The Internet Safety Teens website has a lot of useful information on internet safety. For the purpose of this blog post, however, I would like to highlight the common 5-stage technique that internet predators use to lure and deceive their victims:

  • In Stage 1 of the grooming process, Internet predators typically collect information from your profile or chat, disguise their own identity, and pretend to have common interests with you.
  • In Stage 2, they typically support your point of view in online conflicts or offline arguments that you tell them about, pretend to be the only person who understands you, and become your IM or chat buddy.
  • In Stage 3, they typically ask you to keep the friendship a secret, exchange email addresses and phone numbers with you, and use more adult-oriented language and materials.
  • In Stage 4, they typically talk more about adult experiences and sexual topics, gradually introduce more sexual photos and pictures into conversations, encourage you to be sexually curious, and to believe that sex between adults and minors is normal.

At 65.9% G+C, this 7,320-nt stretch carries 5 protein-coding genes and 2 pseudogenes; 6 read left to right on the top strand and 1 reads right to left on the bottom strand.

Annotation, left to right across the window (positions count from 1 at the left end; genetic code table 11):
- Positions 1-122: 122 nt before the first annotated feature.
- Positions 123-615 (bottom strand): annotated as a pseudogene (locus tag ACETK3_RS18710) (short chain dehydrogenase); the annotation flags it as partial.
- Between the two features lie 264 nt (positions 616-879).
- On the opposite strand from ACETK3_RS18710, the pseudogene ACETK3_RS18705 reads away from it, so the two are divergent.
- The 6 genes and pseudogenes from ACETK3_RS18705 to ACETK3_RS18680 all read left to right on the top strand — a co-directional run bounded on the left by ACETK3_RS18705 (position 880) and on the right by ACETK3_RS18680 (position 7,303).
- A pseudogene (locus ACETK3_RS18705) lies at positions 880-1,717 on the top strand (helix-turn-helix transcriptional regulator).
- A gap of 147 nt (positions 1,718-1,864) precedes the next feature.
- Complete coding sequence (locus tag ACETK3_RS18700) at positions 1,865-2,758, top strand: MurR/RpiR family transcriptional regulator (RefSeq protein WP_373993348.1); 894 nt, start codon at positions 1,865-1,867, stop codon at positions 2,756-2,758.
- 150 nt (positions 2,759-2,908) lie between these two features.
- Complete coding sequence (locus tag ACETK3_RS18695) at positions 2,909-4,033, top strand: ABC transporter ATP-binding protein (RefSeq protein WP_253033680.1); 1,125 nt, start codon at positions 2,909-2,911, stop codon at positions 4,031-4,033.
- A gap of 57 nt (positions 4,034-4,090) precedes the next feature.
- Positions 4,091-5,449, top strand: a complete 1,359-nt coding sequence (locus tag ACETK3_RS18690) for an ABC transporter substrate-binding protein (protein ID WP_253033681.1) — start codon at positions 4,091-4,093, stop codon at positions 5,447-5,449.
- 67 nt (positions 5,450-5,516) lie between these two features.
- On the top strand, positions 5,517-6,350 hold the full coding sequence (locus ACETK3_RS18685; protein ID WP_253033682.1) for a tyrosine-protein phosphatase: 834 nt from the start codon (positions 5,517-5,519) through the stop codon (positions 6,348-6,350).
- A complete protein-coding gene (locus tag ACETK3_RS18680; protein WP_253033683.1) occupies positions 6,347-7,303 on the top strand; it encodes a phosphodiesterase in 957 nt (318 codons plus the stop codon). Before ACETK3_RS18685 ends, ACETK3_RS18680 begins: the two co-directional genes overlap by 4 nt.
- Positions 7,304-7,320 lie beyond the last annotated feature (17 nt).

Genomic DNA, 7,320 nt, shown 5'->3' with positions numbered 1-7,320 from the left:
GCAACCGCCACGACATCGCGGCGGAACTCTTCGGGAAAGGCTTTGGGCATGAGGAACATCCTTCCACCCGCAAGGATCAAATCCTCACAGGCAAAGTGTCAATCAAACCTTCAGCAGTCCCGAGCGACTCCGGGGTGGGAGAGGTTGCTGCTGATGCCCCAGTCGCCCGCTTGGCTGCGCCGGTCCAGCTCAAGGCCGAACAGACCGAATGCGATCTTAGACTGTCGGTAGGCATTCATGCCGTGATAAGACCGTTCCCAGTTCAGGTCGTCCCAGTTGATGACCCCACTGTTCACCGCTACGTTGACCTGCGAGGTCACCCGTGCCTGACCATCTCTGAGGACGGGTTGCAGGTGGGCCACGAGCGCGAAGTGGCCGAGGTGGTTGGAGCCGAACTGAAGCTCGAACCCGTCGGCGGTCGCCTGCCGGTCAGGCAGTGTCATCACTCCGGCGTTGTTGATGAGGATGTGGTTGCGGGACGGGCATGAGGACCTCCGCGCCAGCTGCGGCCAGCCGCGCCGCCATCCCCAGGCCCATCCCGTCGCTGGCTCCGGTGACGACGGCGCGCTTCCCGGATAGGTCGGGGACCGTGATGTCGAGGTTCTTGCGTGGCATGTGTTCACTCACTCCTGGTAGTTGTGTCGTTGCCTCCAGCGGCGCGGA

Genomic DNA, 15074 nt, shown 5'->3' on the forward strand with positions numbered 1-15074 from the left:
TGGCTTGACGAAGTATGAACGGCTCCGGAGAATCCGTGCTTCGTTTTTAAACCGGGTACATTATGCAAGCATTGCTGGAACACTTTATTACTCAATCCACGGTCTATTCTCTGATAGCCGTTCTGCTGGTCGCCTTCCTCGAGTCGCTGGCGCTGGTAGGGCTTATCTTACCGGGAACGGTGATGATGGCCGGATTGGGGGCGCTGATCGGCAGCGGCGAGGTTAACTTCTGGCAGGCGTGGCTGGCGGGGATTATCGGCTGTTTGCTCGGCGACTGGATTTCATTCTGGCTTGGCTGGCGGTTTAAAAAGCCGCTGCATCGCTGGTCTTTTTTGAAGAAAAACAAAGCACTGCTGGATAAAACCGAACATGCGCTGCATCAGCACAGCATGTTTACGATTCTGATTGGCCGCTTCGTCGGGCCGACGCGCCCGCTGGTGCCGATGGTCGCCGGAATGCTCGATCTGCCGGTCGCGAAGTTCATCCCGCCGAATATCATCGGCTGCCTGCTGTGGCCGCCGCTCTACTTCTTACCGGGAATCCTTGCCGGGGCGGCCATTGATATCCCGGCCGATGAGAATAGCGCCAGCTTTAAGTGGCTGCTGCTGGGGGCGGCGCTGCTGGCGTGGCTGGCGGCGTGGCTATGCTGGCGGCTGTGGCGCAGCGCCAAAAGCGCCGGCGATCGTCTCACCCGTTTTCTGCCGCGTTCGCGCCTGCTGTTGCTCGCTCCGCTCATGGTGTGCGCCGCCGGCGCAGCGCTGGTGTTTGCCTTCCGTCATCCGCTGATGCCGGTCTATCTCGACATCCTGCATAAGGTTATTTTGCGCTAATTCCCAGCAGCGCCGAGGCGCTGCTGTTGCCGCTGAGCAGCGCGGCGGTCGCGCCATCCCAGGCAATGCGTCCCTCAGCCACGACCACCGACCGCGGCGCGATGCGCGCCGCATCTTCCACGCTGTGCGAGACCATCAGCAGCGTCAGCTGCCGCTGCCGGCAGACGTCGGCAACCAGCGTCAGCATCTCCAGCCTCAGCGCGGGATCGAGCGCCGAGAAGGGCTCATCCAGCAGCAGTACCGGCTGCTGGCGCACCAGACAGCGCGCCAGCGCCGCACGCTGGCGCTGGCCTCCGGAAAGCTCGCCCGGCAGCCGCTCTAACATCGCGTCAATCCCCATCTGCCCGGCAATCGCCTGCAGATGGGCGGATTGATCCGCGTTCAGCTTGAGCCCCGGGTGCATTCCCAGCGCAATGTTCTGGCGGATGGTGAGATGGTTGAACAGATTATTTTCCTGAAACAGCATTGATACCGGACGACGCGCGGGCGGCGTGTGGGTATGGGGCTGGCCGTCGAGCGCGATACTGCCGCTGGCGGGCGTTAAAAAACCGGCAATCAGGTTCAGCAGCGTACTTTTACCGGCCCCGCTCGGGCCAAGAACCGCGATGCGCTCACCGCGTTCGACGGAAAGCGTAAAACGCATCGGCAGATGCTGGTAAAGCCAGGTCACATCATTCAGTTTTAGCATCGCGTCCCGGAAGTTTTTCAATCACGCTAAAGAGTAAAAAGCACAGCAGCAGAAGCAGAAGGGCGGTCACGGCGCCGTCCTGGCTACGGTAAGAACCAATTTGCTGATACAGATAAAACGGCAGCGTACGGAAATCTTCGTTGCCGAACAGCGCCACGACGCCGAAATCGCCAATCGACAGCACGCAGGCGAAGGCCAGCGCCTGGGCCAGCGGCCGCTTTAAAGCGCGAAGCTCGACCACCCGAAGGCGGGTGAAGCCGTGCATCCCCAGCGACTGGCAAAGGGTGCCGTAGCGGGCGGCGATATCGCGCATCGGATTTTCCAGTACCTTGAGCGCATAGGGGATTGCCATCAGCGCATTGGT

• In Stage 5, they typically use threats of violence or public humiliation if you stop communicating or refuse to meet in person.
  • In the Final Stage of the grooming process, Internet predators achieve their ultimate goal of arranging a face-to-face meeting with you.

With online predator incidences such as the one in Trust, the internet and new media can quickly become victims of blame and suspicion. Stephanie Booth has written excellent and well-researched articles on the issue of internet predators. In one blog post, she writes:

don’t panic — the media make the whole online sexual predator issue sound much worse than it is; (they (teenagers) might even be more at risk offline than online if they’re “normal” kids who do not generally engage in risky behaviour, given that most perpetrators of sex crimes against minors are family members or ‘known people’)